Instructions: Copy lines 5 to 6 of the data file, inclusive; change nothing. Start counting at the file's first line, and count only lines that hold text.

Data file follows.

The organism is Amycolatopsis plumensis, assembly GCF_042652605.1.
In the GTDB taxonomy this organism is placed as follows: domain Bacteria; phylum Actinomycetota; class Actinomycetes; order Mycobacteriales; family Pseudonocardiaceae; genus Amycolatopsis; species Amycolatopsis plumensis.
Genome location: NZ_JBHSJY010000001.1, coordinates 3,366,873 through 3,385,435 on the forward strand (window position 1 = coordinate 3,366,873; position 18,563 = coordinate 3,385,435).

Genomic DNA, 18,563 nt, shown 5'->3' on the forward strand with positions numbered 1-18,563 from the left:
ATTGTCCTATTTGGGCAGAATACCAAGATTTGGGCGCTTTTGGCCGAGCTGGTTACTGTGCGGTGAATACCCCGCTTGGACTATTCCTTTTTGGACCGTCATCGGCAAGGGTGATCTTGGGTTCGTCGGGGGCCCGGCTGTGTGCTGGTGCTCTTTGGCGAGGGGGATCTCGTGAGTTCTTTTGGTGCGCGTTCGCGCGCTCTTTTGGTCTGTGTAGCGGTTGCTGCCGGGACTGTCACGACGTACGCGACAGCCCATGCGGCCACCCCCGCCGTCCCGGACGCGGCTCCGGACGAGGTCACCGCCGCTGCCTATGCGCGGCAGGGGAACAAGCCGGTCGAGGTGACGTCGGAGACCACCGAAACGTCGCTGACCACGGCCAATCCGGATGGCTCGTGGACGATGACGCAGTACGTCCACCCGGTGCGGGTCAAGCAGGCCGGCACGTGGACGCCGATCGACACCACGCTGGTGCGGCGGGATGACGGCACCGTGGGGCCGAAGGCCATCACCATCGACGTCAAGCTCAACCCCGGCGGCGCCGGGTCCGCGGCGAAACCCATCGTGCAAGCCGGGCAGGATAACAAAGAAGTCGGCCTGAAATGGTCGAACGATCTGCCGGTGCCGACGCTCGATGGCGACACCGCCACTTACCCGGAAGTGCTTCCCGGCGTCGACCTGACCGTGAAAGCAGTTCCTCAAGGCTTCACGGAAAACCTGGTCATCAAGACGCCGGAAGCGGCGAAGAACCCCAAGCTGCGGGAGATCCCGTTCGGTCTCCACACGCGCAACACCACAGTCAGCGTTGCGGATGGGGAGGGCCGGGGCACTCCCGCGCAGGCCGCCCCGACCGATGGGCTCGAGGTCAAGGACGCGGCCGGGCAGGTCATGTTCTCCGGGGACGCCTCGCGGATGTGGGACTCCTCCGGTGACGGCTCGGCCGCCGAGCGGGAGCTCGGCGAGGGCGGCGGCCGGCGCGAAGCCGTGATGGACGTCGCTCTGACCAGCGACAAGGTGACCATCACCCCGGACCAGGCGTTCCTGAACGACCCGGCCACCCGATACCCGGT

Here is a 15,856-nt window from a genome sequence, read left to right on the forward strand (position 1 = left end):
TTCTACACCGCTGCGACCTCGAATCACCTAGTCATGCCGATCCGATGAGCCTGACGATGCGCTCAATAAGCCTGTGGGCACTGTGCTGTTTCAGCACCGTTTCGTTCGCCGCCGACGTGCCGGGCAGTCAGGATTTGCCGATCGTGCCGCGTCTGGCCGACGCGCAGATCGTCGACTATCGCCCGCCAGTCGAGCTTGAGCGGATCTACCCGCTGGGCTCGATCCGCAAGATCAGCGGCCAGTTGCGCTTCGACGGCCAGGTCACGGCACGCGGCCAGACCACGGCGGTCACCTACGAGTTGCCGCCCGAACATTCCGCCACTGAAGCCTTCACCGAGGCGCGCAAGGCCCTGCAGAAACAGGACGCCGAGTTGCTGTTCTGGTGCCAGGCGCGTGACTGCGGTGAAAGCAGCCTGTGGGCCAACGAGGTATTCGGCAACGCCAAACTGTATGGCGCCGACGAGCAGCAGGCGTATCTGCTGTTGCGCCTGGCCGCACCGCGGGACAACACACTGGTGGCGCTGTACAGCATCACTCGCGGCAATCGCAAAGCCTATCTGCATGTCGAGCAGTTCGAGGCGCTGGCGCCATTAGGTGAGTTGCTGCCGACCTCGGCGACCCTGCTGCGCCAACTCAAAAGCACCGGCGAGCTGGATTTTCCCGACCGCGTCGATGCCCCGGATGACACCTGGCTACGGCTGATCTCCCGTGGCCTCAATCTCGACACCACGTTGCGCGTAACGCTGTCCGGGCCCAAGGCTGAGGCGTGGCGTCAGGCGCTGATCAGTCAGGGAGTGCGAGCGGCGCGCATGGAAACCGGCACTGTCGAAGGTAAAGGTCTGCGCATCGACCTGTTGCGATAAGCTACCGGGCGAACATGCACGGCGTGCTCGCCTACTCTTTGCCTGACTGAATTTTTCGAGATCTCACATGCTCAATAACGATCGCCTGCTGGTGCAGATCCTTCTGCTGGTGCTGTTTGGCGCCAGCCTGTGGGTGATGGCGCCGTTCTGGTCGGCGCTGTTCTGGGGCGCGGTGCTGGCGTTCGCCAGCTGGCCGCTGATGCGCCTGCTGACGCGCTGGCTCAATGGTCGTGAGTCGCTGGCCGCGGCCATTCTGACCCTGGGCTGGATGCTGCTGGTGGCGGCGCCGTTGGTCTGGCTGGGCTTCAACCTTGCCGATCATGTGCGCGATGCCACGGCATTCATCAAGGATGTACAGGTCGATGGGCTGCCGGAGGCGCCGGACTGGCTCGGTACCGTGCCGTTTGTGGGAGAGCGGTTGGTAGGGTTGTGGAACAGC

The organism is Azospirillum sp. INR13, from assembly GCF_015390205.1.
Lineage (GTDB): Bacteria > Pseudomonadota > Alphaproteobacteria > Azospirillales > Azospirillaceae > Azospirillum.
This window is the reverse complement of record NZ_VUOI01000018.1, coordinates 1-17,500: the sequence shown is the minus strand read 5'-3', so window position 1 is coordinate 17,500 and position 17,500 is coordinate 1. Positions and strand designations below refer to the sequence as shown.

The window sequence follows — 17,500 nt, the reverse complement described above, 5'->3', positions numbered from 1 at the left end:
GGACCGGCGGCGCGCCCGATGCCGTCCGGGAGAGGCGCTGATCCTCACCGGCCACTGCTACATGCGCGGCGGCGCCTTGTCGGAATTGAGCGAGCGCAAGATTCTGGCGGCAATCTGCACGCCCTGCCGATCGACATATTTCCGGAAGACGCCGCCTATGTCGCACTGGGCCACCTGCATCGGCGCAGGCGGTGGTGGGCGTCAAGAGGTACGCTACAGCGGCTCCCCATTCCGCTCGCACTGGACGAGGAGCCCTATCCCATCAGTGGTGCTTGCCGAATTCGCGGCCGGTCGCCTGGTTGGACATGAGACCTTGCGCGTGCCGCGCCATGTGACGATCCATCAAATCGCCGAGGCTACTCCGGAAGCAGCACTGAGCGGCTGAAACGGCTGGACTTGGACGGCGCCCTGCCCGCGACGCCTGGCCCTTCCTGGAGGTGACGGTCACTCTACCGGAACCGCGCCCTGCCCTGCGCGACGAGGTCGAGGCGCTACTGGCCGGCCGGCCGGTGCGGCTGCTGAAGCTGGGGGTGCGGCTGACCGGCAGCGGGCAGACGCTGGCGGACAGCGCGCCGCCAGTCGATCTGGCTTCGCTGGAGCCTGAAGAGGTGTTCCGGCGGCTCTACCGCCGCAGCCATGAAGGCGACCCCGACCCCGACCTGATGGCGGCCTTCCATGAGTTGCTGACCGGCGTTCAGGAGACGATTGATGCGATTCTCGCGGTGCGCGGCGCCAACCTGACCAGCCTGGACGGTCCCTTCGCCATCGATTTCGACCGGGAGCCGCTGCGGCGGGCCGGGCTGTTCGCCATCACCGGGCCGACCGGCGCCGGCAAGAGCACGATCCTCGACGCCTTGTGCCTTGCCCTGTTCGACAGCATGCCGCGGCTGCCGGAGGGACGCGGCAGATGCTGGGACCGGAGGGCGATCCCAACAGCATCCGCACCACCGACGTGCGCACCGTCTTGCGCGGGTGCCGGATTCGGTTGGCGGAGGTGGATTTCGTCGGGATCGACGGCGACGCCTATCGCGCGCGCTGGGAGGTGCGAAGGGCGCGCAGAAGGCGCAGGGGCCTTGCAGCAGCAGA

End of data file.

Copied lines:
ATTGTCCTATTTGGGCAGAATACCAAGATTTGGGCGCTTTTGGCCGAGCTGGTTACTGTGCGGTGAATACCCCGCTTGGACTATTCCTTTTTGGACCGTCATCGGCAAGGGTGATCTTGGGTTCGTCGGGGGCCCGGCTGTGTGCTGGTGCTCTTTGGCGAGGGGGATCTCGTGAGTTCTTTTGGTGCGCGTTCGCGCGCTCTTTTGGTCTGTGTAGCGGTTGCTGCCGGGACTGTCACGACGTACGCGACAGCCCATGCGGCCACCCCCGCCGTCCCGGACGCGGCTCCGGACGAGGTCACCGCCGCTGCCTATGCGCGGCAGGGGAACAAGCCGGTCGAGGTGACGTCGGAGACCACCGAAACGTCGCTGACCACGGCCAATCCGGATGGCTCGTGGACGATGACGCAGTACGTCCACCCGGTGCGGGTCAAGCAGGCCGGCACGTGGACGCCGATCGACACCACGCTGGTGCGGCGGGATGACGGCACCGTGGGGCCGAAGGCCATCACCATCGACGTCAAGCTCAACCCCGGCGGCGCCGGGTCCGCGGCGAAACCCATCGTGCAAGCCGGGCAGGATAACAAAGAAGTCGGCCTGAAATGGTCGAACGATCTGCCGGTGCCGACGCTCGATGGCGACACCGCCACTTACCCGGAAGTGCTTCCCGGCGTCGACCTGACCGTGAAAGCAGTTCCTCAAGGCTTCACGGAAAACCTGGTCATCAAGACGCCGGAAGCGGCGAAGAACCCCAAGCTGCGGGAGATCCCGTTCGGTCTCCACACGCGCAACACCACAGTCAGCGTTGCGGATGGGGAGGGCCGGGGCACTCCCGCGCAGGCCGCCCCGACCGATGGGCTCGAGGTCAAGGACGCGGCCGGGCAGGTCATGTTCTCCGGGGACGCCTCGCGGATGTGGGACTCCTCCGGTGACGGCTCGGCCGCCGAGCGGGAGCTCGGCGAGGGCGGCGGCCGGCGCGAAGCCGTGATGGACGTCGCTCTGACCAGCGACAAGGTGACCATCACCCCGGACCAGGCGTTCCTGAACGACCCGGCCACCCGATACCCGGT

Here is a 15,856-nt window from a genome sequence, read left to right on the forward strand (position 1 = left end):